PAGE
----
The slowdown in global growth and trade has been the focal point of discussion among economists over the past couple of years, not least on the EEF blog. The slowdown in China’s trade-intensive sectors – such as construction and manufacturing – has put an abrupt end to the commodity super-cycle, sending prices for all kinds of intermediate goods on a downward spiral.
Commodity exporting countries have been hurt the most but developed economies have not emerged unscathed either. Demand for the more high value-add capital goods powering Chinese factories has all but evaporated, while the collapse in the Brent crude price has led oil & gas companies around the world to can their capital expenditure plans.
All this sums up to bad news for export-focused sectors like UK manufacturing. But will 2016 see a continuation of these trends?
Exports have held up
While manufactured exports are far from booming, they have held up given the current economic climate. Manufactured exports were down slightly by 1.6% in Q1 2016 compared to Q4 2015. As ever, there are some important differences between the export performance of manufacturing sub-sectors:
Heavily commoditised sectors like basic metals have borne the brunt of global over-supply in raw materials. With China flooding global markets with steel at knock-down prices, UK basic metal exports have unsurprisingly contracted by 1.5%, albeit a better performance than current market dynamics would suggest.
The electronics sector – where a good chunk of output is intermediate goods such as electronic components and testing & measuring systems for capital equipment – saw one of the worst export performances in Q1, with exports down by 8% from Q4 2015. The sector has been hurt by the slowdown in Asia Pacific, a key market for electronic components, as well as slowing demand for industrial machinery.
On the other hand, sectors in the construction supply chain – non-metallic minerals, rubber & plastics and to a lesser extent metal products – saw exports grow healthily at the start of the year. This is mostly down to a hefty pick up in exports to the Eurozone, where the construction industry is forecast to return to growth in 2016 after consecutive years of contraction and a flat 2015.
Chemicals were the star performer in Q1 2016, with exports up a hefty 15% compared to Q4 2015. The sector has been buoyed by lower input costs – mostly due to the slump in the oil price – as well as the depreciation in the value of the sterling.
The slowdown in global manufacturing and oil & gas activity has been mostly felt in the investment goods sector. With manufacturers around the globe faced with spare capacity and oil & gas companies cutting costs and scrapping exploration projects, demand for capital equipment has been subdued. As a result, mechanical and electrical equipment exports fell by 1% and 3% respectively in Q1 2016.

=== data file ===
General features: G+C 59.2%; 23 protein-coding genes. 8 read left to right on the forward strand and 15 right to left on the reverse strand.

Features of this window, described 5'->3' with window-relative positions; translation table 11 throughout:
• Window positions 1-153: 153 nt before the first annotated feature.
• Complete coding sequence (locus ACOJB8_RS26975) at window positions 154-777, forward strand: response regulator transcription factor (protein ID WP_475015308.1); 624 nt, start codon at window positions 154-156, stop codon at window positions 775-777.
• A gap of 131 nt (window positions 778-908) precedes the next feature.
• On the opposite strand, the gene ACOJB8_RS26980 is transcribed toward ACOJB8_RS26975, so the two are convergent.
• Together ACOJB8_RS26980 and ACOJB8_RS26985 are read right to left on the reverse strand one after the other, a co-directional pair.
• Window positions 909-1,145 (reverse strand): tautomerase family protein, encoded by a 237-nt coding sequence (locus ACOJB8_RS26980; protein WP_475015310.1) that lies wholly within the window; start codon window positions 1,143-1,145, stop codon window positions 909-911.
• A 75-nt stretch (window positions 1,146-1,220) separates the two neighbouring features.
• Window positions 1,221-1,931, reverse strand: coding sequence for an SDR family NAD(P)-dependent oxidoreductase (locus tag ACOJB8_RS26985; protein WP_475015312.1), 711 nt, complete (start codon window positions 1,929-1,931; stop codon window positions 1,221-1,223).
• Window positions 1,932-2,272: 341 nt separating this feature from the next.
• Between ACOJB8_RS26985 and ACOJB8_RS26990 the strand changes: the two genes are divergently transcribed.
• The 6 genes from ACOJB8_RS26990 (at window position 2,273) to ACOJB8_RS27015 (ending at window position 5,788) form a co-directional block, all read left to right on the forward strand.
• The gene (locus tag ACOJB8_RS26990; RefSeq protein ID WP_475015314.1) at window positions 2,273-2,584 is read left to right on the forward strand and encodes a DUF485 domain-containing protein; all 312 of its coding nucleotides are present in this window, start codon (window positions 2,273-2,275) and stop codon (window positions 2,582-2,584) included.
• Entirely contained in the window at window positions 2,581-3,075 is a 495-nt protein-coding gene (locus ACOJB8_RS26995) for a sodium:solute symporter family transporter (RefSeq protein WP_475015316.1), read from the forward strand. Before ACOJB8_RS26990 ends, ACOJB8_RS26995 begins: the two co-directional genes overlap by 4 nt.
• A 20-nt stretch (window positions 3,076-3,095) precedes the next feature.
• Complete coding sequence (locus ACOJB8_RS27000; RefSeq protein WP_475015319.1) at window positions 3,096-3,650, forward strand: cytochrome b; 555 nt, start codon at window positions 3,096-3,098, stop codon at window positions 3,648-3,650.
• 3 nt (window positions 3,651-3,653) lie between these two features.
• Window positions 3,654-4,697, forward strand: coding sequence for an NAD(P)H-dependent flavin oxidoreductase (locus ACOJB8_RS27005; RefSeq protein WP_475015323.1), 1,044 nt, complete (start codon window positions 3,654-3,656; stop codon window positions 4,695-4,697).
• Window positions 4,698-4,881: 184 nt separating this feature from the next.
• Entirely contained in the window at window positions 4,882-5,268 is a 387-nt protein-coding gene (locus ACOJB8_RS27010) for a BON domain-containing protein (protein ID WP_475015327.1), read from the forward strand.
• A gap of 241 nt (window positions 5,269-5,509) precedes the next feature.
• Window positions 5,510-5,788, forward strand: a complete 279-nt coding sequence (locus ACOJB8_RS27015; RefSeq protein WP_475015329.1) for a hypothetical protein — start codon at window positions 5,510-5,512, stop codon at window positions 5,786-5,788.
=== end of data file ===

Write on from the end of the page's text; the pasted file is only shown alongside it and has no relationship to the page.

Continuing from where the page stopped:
Consumer goods exports have been performing well generally, supported by consistently strong consumer demand in the developed world and rising incomes in emerging markets. However, this quarter things look to have taken a turn for the worse.
Motor vehicle exports fell by 2.6% in Q1 2016, mostly the result of a 10% drop of overseas sales to the US market. With fundamentals in the sector strong and possible regulatory issues temporarily affecting sales, this outturn is likely to prove a blip with exports expected to return to growth in Q2.
The food and drink sector saw the biggest drop, with exports falling by 11%, as the slump in commodity prices continues to cut into manufacturers’ margins. Finally, pharmaceutical exports only saw only a marginal increase in exports in Q1, although we do expect a more robust pick up in exports as the end of the patent cliff means pharmaceutical companies will be rolling out a host of new products.
Over the past two to three years discussions around the UK’s export performance have revolved around the rising importance of emerging markets – most notably China – and the concomitant declining significance of markets such as the Eurozone. While it’s true that emerging markets are grabbing a larger and larger portion of the global economic pie, such claims appear to be overegged.
Indeed, a notable trend in the first quarter of the year is the surge in exports to the Eurozone at the same time that exports to China have been tailing off. Looking a bit further back, the data shows that exports to China saw a significant boost in 2014, picking up the slack from flat-lining exports to the Eurozone . This situation looks to have reversed since mid-2015. With the Eurozone back on the path to economic normalisation and China managing its structural economic slowdown, this trend is likely to persist in 2016.